The show was not renewed after the 2005–2006 season. The series finale aired on April 14, 2006. However, the finale barely left a conclusion for the series, and no ending to the storyline of Bernie and Wanda trying to have a baby which had been abandoned a few episodes earlier. Among other awards, the show won an Emmy for “Outstanding Writing”, the Peabody Award for excellence in broadcasting, and the Humanitas Prize for television writing that promotes human dignity. His character on The Bernie Mac Show was ranked #47 in TV Guide’s list of the “50 Greatest TV Dads of All Time”.
In 2004, Bernie Mac starred as a retired baseball player in the film Mr. 3000. In the 2003 National League Championship Series, Mac sang “Take Me Out to the Ball Game” at Wrigley Field with the Chicago Cubs leading the Florida Marlins in the series 3 games to 2 and in Game 6 by a 2–0 score at the time (it would soon be 3–0 in the bottom of the 7th). Instead of saying “root, root, root for the Cubbies” Mac said, “root, root, root for the champs!, champs!” The Cubs lost the game and the series, with some fans claiming that Mac helped jinx the Cubs. Mac later admitted that he had hated the North Side’s Cubs his whole life, being a die-hard fan of the South Side’s White Sox, and was seen during the White Sox’ 2005 World Series victory at U.S. Cellular Field.
Mac was number 72 on Comedy Central’s list of the 100 greatest standups of all time. On March 19, 2007, Mac told David Letterman on the CBS Late Show that he would retire from his 30-year career after he finished shooting the comedy film, The Whole Truth, Nothing but the Truth, So Help Me Mac. “I’m going to still do my producing, my films, but I want to enjoy my life a little bit”, Mac told Letterman. “I missed a lot of things, you know. I was a street performer for two years. I went into clubs in 1977 and was on the road 47 weeks out of the year.”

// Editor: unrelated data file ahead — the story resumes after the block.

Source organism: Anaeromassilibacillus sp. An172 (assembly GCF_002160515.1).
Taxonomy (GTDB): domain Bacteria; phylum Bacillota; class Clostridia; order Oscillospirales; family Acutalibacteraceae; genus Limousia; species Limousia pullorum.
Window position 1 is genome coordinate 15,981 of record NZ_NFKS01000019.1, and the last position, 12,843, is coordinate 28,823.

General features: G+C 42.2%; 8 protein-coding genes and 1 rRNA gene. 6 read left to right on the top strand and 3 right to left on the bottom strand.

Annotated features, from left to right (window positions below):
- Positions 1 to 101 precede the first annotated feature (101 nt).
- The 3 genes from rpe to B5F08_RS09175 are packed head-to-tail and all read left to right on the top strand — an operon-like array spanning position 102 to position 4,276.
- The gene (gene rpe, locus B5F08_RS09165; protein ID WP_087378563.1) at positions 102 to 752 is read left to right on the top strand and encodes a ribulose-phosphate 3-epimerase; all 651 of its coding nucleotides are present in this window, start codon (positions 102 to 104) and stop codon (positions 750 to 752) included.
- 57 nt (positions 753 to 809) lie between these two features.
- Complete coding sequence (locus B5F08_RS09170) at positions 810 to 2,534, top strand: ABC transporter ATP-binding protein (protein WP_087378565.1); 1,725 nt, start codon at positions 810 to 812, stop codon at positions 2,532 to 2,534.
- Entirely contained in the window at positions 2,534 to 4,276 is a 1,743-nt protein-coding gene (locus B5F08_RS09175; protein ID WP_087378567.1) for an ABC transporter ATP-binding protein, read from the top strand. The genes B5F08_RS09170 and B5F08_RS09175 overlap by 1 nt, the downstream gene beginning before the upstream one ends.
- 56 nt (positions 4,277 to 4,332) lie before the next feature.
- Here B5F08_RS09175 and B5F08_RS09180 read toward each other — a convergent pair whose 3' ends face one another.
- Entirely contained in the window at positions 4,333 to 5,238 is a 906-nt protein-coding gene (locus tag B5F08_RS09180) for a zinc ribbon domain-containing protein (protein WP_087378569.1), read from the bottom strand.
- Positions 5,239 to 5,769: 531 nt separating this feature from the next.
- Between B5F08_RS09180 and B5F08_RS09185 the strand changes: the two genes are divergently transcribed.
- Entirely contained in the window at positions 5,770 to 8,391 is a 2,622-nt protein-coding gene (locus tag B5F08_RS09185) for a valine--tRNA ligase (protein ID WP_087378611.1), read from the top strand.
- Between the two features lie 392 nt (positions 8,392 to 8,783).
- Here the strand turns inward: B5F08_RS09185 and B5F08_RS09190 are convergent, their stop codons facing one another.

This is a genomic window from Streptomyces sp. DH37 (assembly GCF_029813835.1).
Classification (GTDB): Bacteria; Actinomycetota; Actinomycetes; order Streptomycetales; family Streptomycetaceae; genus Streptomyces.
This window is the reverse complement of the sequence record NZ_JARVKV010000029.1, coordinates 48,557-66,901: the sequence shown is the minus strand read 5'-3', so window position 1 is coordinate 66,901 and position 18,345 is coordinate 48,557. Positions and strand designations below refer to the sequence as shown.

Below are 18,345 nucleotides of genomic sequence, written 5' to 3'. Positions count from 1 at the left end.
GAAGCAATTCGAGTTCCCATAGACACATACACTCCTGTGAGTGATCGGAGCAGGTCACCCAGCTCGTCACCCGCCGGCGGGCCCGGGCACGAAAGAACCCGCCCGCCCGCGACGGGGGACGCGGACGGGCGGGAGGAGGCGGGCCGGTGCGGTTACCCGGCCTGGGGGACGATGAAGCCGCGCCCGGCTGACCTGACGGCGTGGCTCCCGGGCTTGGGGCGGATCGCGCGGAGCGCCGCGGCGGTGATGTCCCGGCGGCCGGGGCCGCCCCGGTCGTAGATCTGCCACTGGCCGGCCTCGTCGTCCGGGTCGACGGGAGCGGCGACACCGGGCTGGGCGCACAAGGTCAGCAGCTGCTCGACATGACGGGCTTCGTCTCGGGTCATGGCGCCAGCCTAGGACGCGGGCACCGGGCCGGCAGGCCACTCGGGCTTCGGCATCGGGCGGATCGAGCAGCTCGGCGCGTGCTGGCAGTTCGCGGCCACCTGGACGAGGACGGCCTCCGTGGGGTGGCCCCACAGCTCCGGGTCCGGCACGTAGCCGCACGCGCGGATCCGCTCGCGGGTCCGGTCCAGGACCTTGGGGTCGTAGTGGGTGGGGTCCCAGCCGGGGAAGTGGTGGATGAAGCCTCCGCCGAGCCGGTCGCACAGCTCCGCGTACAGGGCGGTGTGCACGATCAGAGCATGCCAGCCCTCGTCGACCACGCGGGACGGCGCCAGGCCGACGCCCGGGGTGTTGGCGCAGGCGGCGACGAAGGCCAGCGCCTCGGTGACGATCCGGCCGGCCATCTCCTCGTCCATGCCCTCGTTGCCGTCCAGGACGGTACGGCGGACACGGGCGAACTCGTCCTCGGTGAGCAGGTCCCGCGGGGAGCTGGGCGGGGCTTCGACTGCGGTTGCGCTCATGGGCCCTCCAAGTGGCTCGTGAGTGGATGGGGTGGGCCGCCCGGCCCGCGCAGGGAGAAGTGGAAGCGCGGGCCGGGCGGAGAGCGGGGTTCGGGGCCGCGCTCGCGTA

In 2008, Mac was admitted to the Northwestern Memorial Hospital in his hometown of Chicago, Illinois. After a week of unsuccessful medical treatment, Mac went into cardiac arrest and died during the early morning hours of August 9, from sarcoidosis complicated by pneumonia. In the final three years of his life, Mac publicly disclosed that he had suffered from sarcoidosis, a disease of unknown origin that causes inflammation in tissue, most often seen in African-American people. Sarcoidosis frequently attacked Mac’s lungs. Mac’s public funeral was held a week after his death at the House of Hope Church with nearly 7,000 people in attendance. Notable mourners at Mac’s funeral were Chris Rock, Chicago Mayor Richard M. Daley, Samuel L. Jackson, Ashton Kutcher, Don Cheadle, the cast members from his eponymous series and his Kings of Comedy fellows D. L. Hughley, Cedric the Entertainer and Steve Harvey. Mac’s body was interred at the Washington Memory Gardens Cemetery in Homewood, Illinois.
- October, 05, 1957
- Chicago, Illinois
- August, 09, 2008
- Chicago, Illinois
Cause of Death
- sarcoidosis complicated by pneumonia
- Washington Memory Gardens
- Homewood, Illinois